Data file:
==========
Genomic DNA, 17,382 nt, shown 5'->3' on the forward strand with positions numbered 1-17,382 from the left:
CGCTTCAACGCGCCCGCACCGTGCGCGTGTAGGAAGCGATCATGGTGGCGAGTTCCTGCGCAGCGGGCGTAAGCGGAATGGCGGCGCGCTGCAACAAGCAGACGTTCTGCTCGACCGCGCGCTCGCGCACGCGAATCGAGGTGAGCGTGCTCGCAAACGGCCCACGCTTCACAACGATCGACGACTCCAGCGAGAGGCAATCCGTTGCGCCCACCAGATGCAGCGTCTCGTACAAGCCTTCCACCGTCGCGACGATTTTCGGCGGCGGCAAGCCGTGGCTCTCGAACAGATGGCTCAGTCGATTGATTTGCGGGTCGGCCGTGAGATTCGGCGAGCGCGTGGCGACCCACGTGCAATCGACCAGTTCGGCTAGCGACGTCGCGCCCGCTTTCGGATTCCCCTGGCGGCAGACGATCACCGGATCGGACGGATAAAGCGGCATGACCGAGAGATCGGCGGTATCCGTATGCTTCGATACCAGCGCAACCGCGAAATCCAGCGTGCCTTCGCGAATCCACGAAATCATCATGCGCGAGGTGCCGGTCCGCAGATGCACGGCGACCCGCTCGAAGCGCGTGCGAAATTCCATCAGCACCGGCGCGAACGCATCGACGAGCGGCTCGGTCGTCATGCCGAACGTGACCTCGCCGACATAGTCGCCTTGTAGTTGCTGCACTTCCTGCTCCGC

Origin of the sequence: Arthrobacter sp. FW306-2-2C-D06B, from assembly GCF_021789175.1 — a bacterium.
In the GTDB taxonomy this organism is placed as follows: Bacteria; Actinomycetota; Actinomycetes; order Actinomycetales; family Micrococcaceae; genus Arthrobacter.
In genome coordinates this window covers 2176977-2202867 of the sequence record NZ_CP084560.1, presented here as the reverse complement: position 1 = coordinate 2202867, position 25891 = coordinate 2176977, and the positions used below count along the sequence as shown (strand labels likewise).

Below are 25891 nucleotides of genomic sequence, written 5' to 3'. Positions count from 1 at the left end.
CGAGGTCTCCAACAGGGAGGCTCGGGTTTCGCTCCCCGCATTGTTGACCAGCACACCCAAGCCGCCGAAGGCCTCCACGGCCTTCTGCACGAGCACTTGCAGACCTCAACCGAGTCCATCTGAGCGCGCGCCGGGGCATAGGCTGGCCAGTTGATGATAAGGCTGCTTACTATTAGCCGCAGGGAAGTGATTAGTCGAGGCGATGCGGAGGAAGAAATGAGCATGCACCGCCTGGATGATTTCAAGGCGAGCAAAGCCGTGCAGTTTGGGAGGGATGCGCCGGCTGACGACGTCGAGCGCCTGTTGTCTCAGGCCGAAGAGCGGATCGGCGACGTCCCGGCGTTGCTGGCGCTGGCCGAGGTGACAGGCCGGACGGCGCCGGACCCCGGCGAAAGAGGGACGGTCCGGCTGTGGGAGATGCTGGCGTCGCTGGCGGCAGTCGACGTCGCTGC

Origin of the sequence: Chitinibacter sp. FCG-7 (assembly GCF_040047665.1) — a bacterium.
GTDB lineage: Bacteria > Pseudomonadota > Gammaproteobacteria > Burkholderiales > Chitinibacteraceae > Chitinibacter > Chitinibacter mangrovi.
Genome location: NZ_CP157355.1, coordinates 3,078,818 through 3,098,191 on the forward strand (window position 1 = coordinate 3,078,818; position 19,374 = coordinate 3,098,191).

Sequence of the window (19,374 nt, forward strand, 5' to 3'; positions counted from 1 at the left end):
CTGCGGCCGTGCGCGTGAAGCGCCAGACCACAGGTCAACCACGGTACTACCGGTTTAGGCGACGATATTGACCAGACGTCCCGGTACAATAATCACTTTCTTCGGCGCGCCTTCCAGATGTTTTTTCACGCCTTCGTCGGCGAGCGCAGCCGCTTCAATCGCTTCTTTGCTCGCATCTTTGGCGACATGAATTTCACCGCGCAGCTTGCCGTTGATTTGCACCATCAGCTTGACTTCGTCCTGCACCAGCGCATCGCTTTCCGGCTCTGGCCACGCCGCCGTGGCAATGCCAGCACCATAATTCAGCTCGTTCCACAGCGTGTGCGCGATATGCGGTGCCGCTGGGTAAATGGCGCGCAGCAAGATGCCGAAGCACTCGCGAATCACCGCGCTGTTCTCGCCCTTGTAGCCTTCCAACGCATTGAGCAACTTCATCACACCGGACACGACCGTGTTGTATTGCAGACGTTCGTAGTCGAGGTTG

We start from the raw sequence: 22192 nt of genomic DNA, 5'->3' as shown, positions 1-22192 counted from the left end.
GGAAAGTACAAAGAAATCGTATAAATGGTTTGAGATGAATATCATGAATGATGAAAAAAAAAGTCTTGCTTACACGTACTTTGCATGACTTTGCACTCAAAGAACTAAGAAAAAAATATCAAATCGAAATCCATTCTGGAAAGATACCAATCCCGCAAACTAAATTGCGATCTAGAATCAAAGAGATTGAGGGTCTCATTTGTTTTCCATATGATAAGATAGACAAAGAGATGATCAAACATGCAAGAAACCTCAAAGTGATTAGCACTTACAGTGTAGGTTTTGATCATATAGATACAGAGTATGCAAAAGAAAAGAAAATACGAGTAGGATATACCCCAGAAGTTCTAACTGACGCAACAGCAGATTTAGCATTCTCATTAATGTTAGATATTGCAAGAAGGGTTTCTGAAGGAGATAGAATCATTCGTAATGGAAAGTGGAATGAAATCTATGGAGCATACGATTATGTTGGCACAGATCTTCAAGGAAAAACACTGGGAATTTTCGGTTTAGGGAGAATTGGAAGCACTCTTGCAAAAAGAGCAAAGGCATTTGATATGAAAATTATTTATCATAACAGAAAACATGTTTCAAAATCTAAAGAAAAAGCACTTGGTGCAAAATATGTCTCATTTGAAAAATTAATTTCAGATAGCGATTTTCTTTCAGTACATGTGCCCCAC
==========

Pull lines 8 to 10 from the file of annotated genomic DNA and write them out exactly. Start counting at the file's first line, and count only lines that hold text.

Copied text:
Origin of the sequence: Chitinibacter sp. FCG-7 (assembly GCF_040047665.1) — a bacterium.
GTDB lineage: Bacteria > Pseudomonadota > Gammaproteobacteria > Burkholderiales > Chitinibacteraceae > Chitinibacter > Chitinibacter mangrovi.
Genome location: NZ_CP157355.1, coordinates 3,078,818 through 3,098,191 on the forward strand (window position 1 = coordinate 3,078,818; position 19,374 = coordinate 3,098,191).